Surely you’ve heard plenty of birds calling by now. Here in SE Michigan, plenty of spring species have arrived: red-winged blackbirds, turkey vultures, great blue herons, goldfinches, house finches, and more than I can currently recount.
Have you taken time to listen to the calls? Can you identify the singers? I’ve noticed more about robin calls this spring then I had before. I’ve also had the pleasure of hearing more than the original nesting pair of red-winged blackbirds in my neighborhood–there have to be at least three pair now. I find their calling the most interesting out of the birds in my neighborhood. What’s your favorite birdsong?
I’ve found a few interesting tools that help bring birds in closer for viewing, or at least create some interaction between them and me. One are various kinds of bird calls. I bought a crow call which works well as I’ve brought in some crows twice now with it. Supposedly it works with wild turkeys too, but I haven’t tried it that way at all. For my birthday this month I received a hawk call and an owl call. I haven’t been able to use them to any effect yet, but you can be sure I’ll be trying this summer. I can do a decent Eastern screech owl call without any artificial aids, but my barred owl call might use the help from the plastic call.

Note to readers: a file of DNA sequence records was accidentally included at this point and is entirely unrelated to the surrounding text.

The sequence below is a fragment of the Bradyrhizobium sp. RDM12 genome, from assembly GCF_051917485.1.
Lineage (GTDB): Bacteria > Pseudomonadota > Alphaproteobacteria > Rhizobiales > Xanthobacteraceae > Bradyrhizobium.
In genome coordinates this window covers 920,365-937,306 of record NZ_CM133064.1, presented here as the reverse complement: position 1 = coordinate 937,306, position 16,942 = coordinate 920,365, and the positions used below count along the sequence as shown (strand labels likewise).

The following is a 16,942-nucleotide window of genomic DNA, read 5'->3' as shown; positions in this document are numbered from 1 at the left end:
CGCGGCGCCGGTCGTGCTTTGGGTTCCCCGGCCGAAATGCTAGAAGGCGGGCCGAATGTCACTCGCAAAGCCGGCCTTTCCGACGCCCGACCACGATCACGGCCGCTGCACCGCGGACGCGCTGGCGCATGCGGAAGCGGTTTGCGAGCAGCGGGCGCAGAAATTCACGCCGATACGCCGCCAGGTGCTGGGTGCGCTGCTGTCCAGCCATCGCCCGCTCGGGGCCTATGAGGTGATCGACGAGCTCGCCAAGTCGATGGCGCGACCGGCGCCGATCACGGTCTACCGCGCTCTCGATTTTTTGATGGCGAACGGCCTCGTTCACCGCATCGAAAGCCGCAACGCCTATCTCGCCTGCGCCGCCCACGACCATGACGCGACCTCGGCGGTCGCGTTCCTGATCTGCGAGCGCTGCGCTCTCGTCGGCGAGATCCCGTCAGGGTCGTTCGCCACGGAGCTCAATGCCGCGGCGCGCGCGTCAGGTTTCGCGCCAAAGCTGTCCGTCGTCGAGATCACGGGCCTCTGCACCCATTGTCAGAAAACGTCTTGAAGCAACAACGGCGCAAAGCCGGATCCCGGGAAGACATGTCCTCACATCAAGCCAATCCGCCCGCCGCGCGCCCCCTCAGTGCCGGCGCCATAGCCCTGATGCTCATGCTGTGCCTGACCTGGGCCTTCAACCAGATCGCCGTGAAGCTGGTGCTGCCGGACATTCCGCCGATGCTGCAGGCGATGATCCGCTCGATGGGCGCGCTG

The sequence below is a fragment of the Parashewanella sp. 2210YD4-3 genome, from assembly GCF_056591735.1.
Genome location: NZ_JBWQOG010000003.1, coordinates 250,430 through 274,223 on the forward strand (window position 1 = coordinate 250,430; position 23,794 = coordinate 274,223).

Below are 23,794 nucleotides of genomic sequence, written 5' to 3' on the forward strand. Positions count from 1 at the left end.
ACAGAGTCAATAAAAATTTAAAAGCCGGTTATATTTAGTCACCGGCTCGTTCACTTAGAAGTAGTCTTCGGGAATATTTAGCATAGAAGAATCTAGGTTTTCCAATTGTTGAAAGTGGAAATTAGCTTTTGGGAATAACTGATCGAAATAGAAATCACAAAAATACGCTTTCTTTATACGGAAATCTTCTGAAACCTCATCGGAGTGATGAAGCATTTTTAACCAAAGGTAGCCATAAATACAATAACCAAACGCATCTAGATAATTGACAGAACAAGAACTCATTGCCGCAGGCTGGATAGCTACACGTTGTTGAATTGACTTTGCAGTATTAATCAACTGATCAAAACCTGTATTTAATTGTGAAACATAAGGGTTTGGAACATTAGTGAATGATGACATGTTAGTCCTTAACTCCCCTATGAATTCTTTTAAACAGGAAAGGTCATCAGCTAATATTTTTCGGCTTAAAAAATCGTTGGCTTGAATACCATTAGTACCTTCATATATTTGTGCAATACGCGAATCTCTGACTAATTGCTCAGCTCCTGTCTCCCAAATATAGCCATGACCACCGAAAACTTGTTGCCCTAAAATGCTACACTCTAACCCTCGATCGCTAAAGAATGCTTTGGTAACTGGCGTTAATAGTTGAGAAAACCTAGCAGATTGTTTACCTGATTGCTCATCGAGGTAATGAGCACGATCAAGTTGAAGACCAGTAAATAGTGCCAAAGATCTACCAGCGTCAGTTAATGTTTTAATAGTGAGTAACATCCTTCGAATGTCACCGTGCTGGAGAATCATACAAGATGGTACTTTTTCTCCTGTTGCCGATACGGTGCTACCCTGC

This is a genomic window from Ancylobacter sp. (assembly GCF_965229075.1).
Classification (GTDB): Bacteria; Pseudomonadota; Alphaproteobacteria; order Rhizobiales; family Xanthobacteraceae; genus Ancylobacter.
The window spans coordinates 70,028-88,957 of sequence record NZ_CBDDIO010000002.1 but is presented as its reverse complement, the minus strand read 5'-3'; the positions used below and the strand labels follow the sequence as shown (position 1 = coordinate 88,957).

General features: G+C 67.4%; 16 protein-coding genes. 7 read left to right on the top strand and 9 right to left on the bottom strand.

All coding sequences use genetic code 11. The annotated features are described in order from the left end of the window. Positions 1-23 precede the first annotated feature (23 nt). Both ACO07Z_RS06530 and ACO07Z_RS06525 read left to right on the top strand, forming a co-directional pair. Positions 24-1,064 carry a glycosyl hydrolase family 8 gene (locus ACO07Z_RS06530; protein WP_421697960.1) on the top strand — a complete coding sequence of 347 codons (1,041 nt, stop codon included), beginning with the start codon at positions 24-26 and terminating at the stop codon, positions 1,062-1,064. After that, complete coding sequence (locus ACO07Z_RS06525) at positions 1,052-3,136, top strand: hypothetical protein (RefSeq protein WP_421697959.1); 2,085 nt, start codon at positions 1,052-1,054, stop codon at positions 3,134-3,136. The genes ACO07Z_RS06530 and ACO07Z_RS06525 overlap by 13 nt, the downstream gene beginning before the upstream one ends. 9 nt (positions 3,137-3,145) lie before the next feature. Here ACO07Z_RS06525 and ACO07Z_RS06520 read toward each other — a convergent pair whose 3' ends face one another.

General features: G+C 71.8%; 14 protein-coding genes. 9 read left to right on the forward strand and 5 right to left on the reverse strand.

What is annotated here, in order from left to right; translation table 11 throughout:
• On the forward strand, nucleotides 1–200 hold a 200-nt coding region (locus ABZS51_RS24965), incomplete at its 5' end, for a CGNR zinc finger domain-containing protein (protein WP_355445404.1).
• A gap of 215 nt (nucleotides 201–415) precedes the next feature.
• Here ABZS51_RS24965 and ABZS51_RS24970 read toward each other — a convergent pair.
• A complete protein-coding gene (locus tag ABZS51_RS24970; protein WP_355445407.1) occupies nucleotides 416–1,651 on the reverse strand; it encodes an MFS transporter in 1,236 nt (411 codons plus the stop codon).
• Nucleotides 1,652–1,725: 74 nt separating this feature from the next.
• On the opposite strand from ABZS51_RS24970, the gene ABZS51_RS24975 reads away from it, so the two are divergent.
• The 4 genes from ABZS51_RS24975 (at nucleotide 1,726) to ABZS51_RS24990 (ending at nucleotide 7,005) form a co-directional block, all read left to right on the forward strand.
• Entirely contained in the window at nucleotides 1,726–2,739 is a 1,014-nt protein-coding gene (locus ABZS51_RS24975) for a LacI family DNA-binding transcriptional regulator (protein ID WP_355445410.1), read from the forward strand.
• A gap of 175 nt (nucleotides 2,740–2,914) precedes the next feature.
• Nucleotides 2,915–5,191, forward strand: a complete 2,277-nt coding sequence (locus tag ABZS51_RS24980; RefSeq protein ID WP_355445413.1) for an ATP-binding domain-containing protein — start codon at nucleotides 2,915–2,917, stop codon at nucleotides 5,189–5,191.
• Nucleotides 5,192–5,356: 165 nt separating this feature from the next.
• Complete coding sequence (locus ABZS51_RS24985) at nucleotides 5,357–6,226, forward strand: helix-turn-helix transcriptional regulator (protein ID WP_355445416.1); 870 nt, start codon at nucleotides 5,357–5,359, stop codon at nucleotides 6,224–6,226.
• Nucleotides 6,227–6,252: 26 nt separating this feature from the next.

Another interesting item I’ve come across is this book. I haven’t finished reading it, but so far I’m impressed simply by the author’s writing style. Dunne uses humor in a genre that tends to be very SERIOUS, full of gravitas, as this is NATURE we’re talking about, we can’t be joking. As I mentioned I haven’t finished it yet, but it looks helpful and is wonderfully readable.
So, if you haven’t paid attention to the warnings, flirtation, and other bird chatter happening around you, get outside, sit still and enjoy the concert.